My first mortgage is only about 70% of my home's value, but my second mortgage plus my first mortgage is a bit more than my home is worth. Can I refinance my first mortgage if I leave my second mortgage alone?
You may be able to refinance one or both of your loans. Mortgage refinance lenders and programs have different requirements for the combined loan-to-value (CLTV) of your mortgages--the amount of all mortgages loans compared to your home's value. Here are your alternatives.
1. HARP refinance
While normal guidelines limit refinances to a CLTV of 95%, if your mortgage is owned by Freddie Mac or Fannie Mae, you could qualify for a Home Affordable Refinance Program. The lender holding your second mortgage will have to agree to subordinate it to the new first mortgage (which just keeps it in the same junior position).
2. Streamline refinance
Your current mortgage lender may have no problem refinancing you as long as the lender with the second mortgage is willing to subordinate it to the refinanced first mortgage.
3. FHA refinance to 97.75%
FHA allows you to refinance your first mortgage and doesn't care what your CLTV is as long as the second lender is willing to subordinate its lien. But what if the second mortgage lender is uncooperative? FHA will refinance you out of your non-FHA loans into an FHA mortgage up to 97.75% of your home's value. So if your CLTV is close to 100%, you might want to bring some cash to the closing table, pay the loan balance down, and replace both loans with a single FHA mortgage at a nice low rate.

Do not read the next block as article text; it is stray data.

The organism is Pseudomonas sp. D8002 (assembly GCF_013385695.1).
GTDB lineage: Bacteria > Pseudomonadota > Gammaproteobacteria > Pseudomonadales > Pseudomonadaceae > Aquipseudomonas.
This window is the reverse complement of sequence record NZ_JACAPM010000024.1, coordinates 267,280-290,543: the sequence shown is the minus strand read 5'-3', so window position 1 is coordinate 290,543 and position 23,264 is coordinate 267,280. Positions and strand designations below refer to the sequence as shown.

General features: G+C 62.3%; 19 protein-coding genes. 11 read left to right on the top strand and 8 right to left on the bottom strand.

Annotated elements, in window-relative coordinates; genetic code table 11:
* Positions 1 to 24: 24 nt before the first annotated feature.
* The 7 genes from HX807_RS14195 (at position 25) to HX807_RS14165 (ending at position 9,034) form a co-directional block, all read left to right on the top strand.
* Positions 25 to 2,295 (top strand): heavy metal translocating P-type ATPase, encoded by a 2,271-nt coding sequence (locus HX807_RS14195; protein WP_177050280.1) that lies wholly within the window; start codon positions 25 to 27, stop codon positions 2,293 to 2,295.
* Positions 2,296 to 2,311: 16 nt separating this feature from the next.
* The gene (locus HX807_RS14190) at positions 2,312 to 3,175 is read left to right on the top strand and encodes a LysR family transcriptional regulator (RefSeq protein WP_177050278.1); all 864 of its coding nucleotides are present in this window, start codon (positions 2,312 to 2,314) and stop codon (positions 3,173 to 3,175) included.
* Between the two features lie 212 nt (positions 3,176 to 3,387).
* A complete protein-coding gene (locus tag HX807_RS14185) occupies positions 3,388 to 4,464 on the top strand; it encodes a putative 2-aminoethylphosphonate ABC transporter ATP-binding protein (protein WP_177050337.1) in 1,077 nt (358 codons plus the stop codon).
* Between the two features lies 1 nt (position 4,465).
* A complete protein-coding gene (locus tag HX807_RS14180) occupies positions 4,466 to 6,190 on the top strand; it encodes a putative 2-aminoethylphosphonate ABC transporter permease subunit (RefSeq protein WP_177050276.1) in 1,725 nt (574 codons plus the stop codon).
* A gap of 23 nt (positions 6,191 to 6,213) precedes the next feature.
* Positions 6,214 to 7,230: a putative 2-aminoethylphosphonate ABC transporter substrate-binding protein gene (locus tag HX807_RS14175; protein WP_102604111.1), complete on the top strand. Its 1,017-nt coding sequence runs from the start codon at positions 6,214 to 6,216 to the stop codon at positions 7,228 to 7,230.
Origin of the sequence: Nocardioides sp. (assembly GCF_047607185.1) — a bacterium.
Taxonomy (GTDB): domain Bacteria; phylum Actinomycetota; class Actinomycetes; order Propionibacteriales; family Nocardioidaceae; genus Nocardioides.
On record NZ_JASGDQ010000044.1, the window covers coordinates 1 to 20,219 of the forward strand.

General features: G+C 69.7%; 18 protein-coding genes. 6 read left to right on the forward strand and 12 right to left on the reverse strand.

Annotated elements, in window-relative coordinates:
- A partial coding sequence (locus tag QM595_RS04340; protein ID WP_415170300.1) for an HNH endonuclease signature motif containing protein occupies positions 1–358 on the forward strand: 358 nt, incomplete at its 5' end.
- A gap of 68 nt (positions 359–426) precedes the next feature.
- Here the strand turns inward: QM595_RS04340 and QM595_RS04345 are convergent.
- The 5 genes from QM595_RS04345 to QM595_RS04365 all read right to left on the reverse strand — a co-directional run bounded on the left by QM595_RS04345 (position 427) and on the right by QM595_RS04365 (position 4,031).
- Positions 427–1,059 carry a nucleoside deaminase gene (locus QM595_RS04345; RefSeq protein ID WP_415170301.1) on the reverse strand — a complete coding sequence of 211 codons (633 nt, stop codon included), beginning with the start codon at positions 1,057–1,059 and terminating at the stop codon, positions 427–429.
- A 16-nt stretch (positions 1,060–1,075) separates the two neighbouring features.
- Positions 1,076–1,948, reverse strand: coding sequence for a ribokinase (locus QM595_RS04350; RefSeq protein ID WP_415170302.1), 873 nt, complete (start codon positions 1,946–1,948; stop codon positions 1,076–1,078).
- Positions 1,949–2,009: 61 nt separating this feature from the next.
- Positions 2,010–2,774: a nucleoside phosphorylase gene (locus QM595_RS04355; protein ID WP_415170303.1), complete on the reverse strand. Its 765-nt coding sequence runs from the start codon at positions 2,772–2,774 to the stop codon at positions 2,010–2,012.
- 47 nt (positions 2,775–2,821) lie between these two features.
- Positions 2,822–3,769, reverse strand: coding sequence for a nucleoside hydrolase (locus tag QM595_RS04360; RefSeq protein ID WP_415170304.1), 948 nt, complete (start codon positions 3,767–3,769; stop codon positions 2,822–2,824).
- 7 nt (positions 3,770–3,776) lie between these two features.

4. Mortgage modification through HAMP
If you can't refinance because your lenders are uncooperative or you don't qualify, consider applying for a mortgage modification through the Home Affordable Modification Program (HAMP) or through your lender's private program. You don't need good credit, and if your income is insufficient to qualify for a refinance, then your lack of income may qualify you for a modification.
The loss of home value in many parts of the country has put a lot of people in your situation. Fortunately, you do have options for lowering your mortgage rate.